Most jobs now require a photographic treatment which comes from the tv commercials side of the business and designed to eliminate all problems prior to a shoot, so when the agency & client arrives everyone knows what each group will do with everyone  pulling together.

It's similar to a 'Cook Up' prior to the shoot, which is such a sensible practical approach to how each dish should look in the final ad and how it would work with certain props, the size required etc. Both ideas are good as we all arrive on the day of the shoot knowing what everyone wants.

However, I was talking to another photographer who said she has one proto-type 'Treatment' which she sends to every client just changing a few tweaks, like changing names. As these are generally successful pitches for jobs it made me think that this can't be right as each treatment should be different for each job or are the people that make the decisions actually reading the treatment? Maybe they already know who they want to use or perhaps they like one picture which is similar to the job? This means the technical breakdown, prop descriptions etc are irrelevant.

Most agency provide 3 treatments to clients and sometimes the decision is made prior to these treatments being presented. In someways this is good; if the client chooses an agency to do their ads why not trust them to make a decision who they want to work with.

A few years ago agencies had Art Buyers who recommended a few photographers to the art director would make the final choice. Nowadays Project Managers decide the suitable candidates, sometimes using Instagram to find a certain photographer. They may hash tag Coffee and see what turns up or who has the most likes.

I love Art Buyers but they are a dying breed. A good AB can recommend a certain experienced photographer to work with a young art director or vice versa. I showed my folio recently to 2 AB's and I was impressed with how much they know about the craft of photography. A PM can't have this information as they have been trained differently - this isn't to say they have other useful skills to add, such as the business side.

I have a top award winning senior art director friend who lost his job and now works freelance at a top agency. I would have thought he would have been wanted by every agency. He is a very nice person with a brilliant work ethic, hugely creative and easy to work with so he must be the perfect AD to have in an ad agency, especially as he wins major awards every year. Maybe the advertising business no longer wants wonderfully crafted ads; if you look at many ads they no longer have that wonderful creative spark, there are very few with humour or superb design. I think this is a real shame.

Recently a lot of financial institutions have bought advertising agencies which doesn't help with creative input from the top. The crazy days of Mad Men appear to have disappeared!!


Although Don had several negative points, nothing satisfied him more than a good ad. We all love good photography, type, design and brilliant ads, some with humour. Some of the most successful ads, like Heineken and other beer ads used humour as a huge selling point - bring it back, please.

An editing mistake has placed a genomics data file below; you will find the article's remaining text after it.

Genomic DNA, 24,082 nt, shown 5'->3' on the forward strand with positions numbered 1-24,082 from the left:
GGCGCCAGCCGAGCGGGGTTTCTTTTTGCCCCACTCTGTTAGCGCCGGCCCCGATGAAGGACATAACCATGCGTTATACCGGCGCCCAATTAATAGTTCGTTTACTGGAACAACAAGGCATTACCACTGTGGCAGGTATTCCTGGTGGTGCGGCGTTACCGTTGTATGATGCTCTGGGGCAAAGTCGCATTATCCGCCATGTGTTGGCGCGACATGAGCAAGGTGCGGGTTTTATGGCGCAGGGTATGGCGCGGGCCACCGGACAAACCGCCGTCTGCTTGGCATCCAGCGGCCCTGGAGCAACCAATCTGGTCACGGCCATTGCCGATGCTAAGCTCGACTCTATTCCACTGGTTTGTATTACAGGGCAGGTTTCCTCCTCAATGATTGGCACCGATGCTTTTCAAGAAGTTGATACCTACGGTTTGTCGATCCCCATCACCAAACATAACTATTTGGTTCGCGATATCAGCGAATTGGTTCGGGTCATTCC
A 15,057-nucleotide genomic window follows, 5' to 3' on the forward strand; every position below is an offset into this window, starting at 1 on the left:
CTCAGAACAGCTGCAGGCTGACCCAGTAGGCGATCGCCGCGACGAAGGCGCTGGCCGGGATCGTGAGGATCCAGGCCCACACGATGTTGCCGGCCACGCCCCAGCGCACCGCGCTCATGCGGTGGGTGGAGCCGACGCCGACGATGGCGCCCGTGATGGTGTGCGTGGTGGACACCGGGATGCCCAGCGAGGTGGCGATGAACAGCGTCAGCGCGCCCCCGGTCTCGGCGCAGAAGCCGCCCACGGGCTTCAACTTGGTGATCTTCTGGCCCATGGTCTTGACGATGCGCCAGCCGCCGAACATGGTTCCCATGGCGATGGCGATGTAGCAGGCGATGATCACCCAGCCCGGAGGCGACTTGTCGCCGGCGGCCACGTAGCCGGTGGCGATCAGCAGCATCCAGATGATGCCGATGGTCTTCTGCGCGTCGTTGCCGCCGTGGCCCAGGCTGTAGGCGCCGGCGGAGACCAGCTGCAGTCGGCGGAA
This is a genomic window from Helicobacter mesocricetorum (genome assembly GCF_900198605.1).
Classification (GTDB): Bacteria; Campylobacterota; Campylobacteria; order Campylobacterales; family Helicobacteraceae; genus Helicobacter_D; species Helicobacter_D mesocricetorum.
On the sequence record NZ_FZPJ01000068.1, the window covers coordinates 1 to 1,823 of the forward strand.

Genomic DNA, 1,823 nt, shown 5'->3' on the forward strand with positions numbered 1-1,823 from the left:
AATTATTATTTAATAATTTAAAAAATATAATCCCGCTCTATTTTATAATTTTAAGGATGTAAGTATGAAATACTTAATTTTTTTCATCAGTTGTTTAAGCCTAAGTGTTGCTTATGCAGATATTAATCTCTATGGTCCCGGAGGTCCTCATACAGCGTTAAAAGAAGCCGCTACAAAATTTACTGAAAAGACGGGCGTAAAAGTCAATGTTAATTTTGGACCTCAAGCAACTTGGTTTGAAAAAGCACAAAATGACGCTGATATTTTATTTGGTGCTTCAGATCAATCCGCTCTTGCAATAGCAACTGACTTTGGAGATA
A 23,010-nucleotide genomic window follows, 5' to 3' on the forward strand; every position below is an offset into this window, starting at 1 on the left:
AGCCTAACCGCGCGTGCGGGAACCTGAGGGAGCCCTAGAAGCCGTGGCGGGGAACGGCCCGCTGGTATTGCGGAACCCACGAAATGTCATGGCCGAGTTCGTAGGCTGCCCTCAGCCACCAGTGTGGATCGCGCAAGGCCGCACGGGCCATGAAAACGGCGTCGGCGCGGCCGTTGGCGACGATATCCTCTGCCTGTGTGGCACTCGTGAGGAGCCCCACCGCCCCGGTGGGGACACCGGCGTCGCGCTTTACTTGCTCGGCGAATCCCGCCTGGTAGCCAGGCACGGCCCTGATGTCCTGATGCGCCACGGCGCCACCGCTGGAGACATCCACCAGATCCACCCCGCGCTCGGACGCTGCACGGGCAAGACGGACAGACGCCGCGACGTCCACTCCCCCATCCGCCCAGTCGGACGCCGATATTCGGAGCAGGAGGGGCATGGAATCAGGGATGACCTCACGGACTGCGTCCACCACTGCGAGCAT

This week we launched my new website, so wanted to shoot a picture for the 'About' section. Rather than having an image of me I thought I would shoot my Dad's wonderful old Canon rangefinder. Not only are these cameras beautiful, all metal, I thought it was a good reflection of my recent work. I decided to shoot this in black and white, adding some grain in post as if it's a  retro Magnum photo from the 60's.


A website should be something you're proud of as it's the show piece of one's work and career. It should be constantly updated with new fresh images. I anticipate we will add 100- 200 pictures a year. If you love your work,  you should be adding new pictures every week.


Last week I went to a school friend, Charlie Hicks' funeral. He was the 5th generation fruit and veg man and presenter of Veg Talk on BBC Radio 4 with Greg Wallace was a character and started off in Covent Garden working for his Dad's company Richard Hicks, when it was the original Veg market. His Dad owned Shorts Gardens, WC2, buying it when the area was rough and ready. They ran a very successful business supplying 95% of London restaurants. As a result, his Dad who flew a Spitfire in World War 2, flew Charlie to school in his helicopter and commuted to London from their Sussex farm in his chopper. His father who was an old English eccentric formulated a way of preventing his fleet of 50 veg lorries from receiving parking tickets from outside their warehouses by linking them together and connecting them to an electrical power surge.


Charlie, like me was a huge Bowie fan, which played almost throughout his funeral service. It was lovely talking to fellow foodies Greg Wallace, who is full of charm and enthusiasm, Xanthe Clay and so many good friends. He was a very popular man, a great friend.

David's photo was from one of my first commissions working for Bowie on the Isolar 11 World Tour, working alongside David Hemmings who starred in the classic film Blow Up. He directing a feature on the tour



RIP CHARLIE, you will be hugely missed by all of us



I really wanted to shoot a wall of the Triple Cooked @McCains chips, all ends-on just like a wood pile. For frozen chips they are a great product and really need a fried egg yolk (or 2 or 3) to dip a chip into.